Literally, Raising the Bar

Most nurses can lift patients and their spirits, but Maddy Tipton, fourth-semester BYU nursing student, can lift much more than that.

Starting in 2010, Maddy sparked her interest for Olympic-style weightlifting while participating in CrossFit. This fitness program incorporates many aspects of different sports, and Olympic-style weightlifting is one of them. Maddy always had a knack for lifting and was constantly participating in CrossFit competitions. However, her athletic dreams came to a tragic halt due to an accident while rock climbing. Luckily, she did not break her wrist, but she still had to rest and let it mend for about a year.

Once Maddy recovered, she knew that she wanted to do some sort of sport and after deciding that CrossFit and BYU women’s rugby were not what she wanted to do, she looked into Olympic-style weightlifting. Near her home in California is one of the best weightlifting gyms in North America, called Catalyst Athletics. There Maddy learned to lift. She took her surface level knowledge of lifting that she had learned with CrossFit and started to train.

Now, Maddy trains for about 10 to 12 hours a week. She wakes up five days a week around 4:30 am and goes to her gym in American Fork. There she trains, doing all sorts of strength training exercises.


Maddy performing “the snatch” at The 2016 National University Championships 


In Olympic-style weightlifting, there are two different lifts: “the snatch” and “the clean and jerk.” Everything that Maddy does in the gym is to prepare and perfect these two lifts. This means she practices lifting the bar from different positions and doing “a ton of different squatting: back squats, front squats, overhead squats, all the squats.” She works with dumbbells as well and does a lot of pushing work, strict presses, and overhead strength training.

Her rest day is the day she has clinical, and still, she wakes up before 5 am.

Weightlifting originated in Europe, and therefore the weights measurements are in kilograms, which Maddy says, “for many nurses, this is applicable because we know what kilos are.” However, she did convert from kilograms to pounds in response to how much she can lift. In “the snatch,” she can lift 72 kilos (about 158 lbs.), in “the clean and jerk,” she lifts 85 kilos (187 lbs.), and her best back squat totaled 112 kilos (246 lbs.).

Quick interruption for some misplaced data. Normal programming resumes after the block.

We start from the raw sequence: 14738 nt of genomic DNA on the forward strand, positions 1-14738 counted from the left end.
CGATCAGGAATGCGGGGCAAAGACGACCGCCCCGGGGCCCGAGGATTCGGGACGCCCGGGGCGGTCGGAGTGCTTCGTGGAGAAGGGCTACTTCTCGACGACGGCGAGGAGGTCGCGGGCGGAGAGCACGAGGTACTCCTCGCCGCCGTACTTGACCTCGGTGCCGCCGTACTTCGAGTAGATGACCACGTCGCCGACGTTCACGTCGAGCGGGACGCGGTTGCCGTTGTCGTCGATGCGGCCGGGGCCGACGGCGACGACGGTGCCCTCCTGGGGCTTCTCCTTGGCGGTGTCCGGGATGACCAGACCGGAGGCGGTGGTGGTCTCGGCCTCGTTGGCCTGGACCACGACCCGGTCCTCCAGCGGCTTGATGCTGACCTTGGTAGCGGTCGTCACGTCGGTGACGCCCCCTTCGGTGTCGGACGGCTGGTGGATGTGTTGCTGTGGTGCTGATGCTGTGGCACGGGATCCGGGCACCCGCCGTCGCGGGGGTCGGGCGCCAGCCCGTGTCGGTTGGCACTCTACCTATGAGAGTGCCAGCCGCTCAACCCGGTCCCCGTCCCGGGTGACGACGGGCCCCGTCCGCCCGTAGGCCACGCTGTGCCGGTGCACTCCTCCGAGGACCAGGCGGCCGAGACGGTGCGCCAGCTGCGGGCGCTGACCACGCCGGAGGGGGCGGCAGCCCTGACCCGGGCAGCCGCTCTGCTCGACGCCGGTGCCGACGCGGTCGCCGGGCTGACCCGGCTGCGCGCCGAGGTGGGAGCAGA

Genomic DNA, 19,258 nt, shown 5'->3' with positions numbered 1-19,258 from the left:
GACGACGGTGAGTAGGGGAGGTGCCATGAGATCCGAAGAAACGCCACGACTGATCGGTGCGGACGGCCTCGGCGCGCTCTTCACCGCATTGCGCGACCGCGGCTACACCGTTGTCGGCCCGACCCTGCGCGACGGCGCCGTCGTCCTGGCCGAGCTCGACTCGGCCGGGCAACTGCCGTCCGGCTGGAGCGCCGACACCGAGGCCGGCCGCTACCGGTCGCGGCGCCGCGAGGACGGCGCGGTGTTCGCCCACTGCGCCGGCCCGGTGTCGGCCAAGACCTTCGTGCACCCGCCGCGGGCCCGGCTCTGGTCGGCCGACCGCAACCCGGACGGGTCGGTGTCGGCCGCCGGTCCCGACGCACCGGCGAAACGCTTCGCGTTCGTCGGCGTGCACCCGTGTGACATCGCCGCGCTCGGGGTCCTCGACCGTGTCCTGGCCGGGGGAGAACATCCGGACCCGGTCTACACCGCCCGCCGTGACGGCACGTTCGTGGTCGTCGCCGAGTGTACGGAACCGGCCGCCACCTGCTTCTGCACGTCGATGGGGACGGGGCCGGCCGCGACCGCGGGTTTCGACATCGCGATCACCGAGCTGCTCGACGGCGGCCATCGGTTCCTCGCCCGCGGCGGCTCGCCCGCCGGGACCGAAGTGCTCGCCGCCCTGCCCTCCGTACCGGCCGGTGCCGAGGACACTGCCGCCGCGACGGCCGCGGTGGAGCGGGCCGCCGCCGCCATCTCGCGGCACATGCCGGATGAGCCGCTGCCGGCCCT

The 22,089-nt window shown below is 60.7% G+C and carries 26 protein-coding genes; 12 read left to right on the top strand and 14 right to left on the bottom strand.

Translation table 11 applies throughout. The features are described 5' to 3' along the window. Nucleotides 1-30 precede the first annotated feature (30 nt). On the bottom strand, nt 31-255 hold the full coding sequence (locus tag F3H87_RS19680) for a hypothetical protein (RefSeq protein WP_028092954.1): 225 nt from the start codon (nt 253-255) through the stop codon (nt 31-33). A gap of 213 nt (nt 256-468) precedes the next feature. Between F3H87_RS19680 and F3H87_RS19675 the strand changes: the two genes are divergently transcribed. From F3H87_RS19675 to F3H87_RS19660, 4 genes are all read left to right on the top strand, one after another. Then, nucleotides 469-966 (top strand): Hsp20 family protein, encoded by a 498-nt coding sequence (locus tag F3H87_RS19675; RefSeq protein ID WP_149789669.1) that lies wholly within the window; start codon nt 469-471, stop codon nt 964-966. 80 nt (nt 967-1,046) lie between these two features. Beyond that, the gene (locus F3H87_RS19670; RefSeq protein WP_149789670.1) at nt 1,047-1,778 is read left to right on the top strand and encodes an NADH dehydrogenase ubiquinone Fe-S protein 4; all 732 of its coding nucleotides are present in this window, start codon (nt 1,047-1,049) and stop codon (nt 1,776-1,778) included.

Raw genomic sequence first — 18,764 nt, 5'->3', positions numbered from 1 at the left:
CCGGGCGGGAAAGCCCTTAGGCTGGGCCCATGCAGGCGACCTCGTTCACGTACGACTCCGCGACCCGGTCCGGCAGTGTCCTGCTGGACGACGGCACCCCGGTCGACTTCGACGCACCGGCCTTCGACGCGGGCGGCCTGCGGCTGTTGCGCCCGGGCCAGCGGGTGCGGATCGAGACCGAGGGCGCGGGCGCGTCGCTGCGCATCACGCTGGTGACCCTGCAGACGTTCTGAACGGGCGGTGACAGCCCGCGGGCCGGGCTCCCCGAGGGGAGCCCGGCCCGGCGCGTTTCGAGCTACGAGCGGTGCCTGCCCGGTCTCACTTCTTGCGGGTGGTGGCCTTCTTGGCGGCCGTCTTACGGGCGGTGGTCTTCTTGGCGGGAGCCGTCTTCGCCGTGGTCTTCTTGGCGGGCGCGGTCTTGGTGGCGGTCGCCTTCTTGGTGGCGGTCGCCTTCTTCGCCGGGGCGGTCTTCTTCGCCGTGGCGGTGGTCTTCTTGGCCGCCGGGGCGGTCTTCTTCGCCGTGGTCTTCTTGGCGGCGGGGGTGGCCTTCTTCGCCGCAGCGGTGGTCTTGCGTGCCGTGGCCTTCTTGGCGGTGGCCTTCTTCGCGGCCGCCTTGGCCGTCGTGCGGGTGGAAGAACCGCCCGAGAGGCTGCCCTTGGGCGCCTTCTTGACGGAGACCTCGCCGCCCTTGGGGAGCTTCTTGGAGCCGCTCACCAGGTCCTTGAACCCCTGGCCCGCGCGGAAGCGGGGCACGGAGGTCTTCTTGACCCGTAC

Maddy mid squat, performing “the clean and jerk” at The 2016 National University Championships


Maddy has competed in quite a few local and state meets, and two national level meets, the Junior National Championships in Philadelphia and the University National Championships in New Orleans. She plans to continue to compete at these levels, though she says that we will not be seeing her in the Olympics themselves because she is a nurse first. Instead of living, breathing, and sleeping weightlifting, Maddy chooses to excel in school, work part-time, and participate in other extra-curricular activities.

“I value my career in nursing and where that’s going as well as my family and future family.” Even though she loves to lift, Maddy explains, “Nursing will always be a bigger priority than lifting, but when I can fit them together, I will absolutely do both. When I’m able to lift, it helps me be a better nurse in a weird way, because I’m able to manage everything better. Lifting is an outlet.”

Maddy raises the bar above her head and for all those around her, being a great example of hard work, balancing life, and endurance.

Published by marissabrownd17

I am a senior at Brigham Young University. I am studying English and Portuguese. I love to read and write but most of all I love to serve others. It is my goal to make someone's day, everyday.

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